March 2010
Vol. 9 Issue 3

Vitamin D Pills Are of Little or No Benefit and Some Harm. So What to Do Now?

According to popular opinions coming from friends, family, and physicians, most people are vitamin D deficient and in need of supplementation with pills. Evidence suggests that more than 40% of the world's population is vitamin D deficient (1). A recent report from a Scottish doctor found only 2% of his patients had a sufficient vitamin D concentration (75 nmol/L or above), and 47% had a severe deficiency (below 25 nmol/L) (2). Low vitamin D levels found in the blood are a clear indication that there is a worldwide problem of sunlight deficiency. Rather than correct the problem and encourage people to expose themselves to more of this natural element, the solution has become another drug a supplement pill sold as vitamin D.

According to the authors of a landmark editorial just published in the March 2, 2010 issue of the Annals of Internal Medicine, "Despite the promise for disease prevention suggested by available studies, we believe that the evidence for widespread use of high-dose vitamin D supplementation in the general population remains insufficient (3)." Even though the supplements translate into higher levels of vitamin D in the blood, expected benefits of reductions in the occurrences of common diseases are lacking.

Recent vitamin frenzies over the recommendations for the widespread use of antioxidants, folic acid, vitamin E, and beta-carotene provide lessons about vitamin supplements that must not be forgotten. When the proper research was finally done, the results backfired. More heart disease, cancer, and overall death were discovered in those taking these isolated concentrated nutrients (4-9). Each of the above nutrients is originally found in edible plants. In these perfect packages these nutrients provide for excellent health, prevent and cure diseases, and prolong life.

When consumed as isolated concentrated nutrients wrapped in a pill-casing, vitamin D supplements cause nutritional imbalances, which leads to metabolic sicknesses. At dosages considered safe, an increase in "bad" LDL-cholesterol, prostate cancer, immune system suppression, autoimmune diseases, gastrointestinal symptoms, kidney disease, and calcium stones has been observed (10-16). The adverse effects of vitamin D therapy are understudied, underestimated, and underreported.

Confounding Factors Inflate the Benefits of Vitamin D

A serious metabolic and bone disease, known as rickets, is the classic example of the consequences of prolonged sunlight deficiency. Ultraviolet light in the spectrum of the sun and vitamin D supplements will cure this condition. No one argues about this.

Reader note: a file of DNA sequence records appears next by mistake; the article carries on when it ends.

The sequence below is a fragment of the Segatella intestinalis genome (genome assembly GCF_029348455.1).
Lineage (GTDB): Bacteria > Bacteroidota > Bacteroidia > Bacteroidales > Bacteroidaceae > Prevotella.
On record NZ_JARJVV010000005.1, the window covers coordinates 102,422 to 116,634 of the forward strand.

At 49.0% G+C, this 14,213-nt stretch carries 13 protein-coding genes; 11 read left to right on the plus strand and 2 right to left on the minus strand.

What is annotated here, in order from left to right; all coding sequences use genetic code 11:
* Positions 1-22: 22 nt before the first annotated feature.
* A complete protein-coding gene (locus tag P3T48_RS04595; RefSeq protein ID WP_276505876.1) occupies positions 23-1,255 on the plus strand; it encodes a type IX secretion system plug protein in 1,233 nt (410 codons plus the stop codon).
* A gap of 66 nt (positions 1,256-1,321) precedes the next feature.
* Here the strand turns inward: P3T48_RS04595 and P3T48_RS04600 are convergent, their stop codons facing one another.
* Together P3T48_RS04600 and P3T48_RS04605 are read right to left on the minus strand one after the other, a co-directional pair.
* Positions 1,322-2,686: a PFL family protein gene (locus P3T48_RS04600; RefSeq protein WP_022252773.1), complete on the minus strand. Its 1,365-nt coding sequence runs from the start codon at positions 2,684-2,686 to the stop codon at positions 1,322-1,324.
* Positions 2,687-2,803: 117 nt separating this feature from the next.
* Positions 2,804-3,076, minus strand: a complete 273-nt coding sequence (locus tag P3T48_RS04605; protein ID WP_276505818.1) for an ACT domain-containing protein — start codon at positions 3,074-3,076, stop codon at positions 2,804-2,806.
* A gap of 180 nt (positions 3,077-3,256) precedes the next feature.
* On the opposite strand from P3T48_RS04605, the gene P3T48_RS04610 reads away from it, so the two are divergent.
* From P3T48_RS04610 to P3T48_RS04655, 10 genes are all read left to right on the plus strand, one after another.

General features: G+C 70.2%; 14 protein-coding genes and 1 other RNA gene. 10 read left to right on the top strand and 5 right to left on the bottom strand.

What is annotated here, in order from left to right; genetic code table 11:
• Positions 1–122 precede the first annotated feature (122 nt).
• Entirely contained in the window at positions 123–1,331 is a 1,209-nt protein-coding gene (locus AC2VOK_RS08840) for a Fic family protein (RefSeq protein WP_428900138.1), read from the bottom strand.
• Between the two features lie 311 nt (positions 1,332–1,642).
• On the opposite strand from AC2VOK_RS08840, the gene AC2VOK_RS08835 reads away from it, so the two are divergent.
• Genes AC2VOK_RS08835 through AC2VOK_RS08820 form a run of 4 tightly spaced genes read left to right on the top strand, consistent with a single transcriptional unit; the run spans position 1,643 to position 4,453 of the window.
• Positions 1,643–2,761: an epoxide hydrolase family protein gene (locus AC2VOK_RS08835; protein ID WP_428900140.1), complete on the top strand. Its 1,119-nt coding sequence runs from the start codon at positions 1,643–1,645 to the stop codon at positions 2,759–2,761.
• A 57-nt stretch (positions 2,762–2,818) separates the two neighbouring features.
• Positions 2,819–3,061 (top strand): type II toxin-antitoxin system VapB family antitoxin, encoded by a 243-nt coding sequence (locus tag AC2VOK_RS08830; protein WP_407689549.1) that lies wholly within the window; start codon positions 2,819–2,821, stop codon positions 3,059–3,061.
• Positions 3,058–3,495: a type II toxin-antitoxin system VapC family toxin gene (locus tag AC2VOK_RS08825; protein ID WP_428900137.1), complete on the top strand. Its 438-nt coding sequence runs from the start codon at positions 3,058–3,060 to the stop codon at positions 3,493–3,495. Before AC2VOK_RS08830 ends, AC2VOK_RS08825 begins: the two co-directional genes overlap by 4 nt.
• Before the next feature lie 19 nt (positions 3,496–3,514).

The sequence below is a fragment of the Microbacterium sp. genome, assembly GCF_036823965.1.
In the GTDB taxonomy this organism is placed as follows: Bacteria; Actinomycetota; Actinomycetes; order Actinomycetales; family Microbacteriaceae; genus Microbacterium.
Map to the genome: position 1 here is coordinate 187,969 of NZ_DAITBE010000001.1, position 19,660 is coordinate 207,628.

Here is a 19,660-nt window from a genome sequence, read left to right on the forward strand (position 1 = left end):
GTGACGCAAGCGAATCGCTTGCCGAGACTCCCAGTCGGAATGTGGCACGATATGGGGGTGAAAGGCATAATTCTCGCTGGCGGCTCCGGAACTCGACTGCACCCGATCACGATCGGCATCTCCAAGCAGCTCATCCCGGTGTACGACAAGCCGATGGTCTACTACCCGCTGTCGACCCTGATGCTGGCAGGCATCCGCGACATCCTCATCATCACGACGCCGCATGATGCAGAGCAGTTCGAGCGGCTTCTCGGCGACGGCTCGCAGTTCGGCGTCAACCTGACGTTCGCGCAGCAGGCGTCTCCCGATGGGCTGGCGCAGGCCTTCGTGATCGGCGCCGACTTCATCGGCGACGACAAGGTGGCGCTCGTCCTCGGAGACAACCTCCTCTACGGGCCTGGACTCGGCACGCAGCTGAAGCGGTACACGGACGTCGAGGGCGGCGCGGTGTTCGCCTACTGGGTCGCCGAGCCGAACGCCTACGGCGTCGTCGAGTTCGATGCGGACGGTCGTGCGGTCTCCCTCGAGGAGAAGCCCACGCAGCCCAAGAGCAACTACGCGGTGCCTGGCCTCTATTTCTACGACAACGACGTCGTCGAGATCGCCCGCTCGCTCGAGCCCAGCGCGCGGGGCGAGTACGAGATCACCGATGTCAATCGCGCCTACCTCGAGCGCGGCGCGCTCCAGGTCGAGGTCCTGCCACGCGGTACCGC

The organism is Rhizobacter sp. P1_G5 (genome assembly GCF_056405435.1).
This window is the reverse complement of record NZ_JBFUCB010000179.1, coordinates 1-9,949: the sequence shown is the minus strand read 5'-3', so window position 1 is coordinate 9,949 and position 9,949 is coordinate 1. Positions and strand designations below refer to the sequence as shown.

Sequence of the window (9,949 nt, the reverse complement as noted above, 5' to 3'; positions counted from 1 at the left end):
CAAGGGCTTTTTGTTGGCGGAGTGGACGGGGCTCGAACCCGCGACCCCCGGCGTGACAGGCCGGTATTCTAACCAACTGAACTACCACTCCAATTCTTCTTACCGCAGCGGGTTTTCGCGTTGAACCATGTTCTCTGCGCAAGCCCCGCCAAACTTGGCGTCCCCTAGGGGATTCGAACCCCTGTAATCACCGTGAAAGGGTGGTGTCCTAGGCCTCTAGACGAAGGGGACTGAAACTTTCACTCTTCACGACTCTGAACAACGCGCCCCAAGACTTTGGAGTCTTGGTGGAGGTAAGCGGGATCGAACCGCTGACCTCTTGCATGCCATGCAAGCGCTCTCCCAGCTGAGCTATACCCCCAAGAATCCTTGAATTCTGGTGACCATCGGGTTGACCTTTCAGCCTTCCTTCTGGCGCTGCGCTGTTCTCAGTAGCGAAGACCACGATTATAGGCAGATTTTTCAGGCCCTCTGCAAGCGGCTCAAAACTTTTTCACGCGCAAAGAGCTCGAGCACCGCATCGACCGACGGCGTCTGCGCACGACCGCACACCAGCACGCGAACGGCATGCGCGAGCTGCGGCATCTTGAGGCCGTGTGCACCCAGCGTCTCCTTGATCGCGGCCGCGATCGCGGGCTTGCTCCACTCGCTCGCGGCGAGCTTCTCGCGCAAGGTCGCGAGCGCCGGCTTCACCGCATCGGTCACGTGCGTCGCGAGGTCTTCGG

Recently, low vitamin D status has been associated with many other illnesses, such as heart disease, strokes, type-2 diabetes, common cancers (breast, prostate, and colon), and multiple sclerosis. The original evidence for this connection is the observation that people who live farther away from the Equator (north and south) experience a greater risk of developing these common diseases. This risk is blamed on a lessening of the amount of sunshine received annually by various populations. But a crucial oversight is made: as people move further away from the Equator they eat fewer plant foods and more animal foods. Sunshine plays a big part in overall health, but a small part in the prevention of common Western diseases. It's the food!

Researchers are further confused by confounding factors, such as: people with higher vitamin D status are in general of a young age, normal body weight, and live a healthy lifestyle (17). Lower vitamin D status is associated with smoking, parental history of myocardial infarction, alcohol intake and suffering with chronic illnesses (17). Health-conscious people are more likely to consume vitamin D fortified low-fat milk and fish (a vitamin D source), as opposed to soft drinks and junk foods, favorites of unhealthy people. (Yes, neither milk nor fish is a healthy food, but they serve as markers of people who have better habits.)

The Benefits from Pills Remain Unproven

Even though there is an association between lower vitamin D status and heart disease, strokes, type-2 diabetes, common cancers (breast, prostate, and colon), and multiple sclerosis, treatments with supplements have not been shown to be effective for these conditions (17-19). The benefits for bone fracture prevention are small and largely restricted to institutionalized elderly women and to studies that use a combination of vitamin D and calcium, not vitamin D alone (17,19).

Vitamin D Testing

Laboratory tests to check for vitamin D status usually measure the 25-hydroxy vitamin D,
25(OH)D, form in nmol/L

Deficiency: 25 or less

Insufficiency: 50 or less

Sufficiency: 51 to 75

Safe range: below 140

Toxicity: 750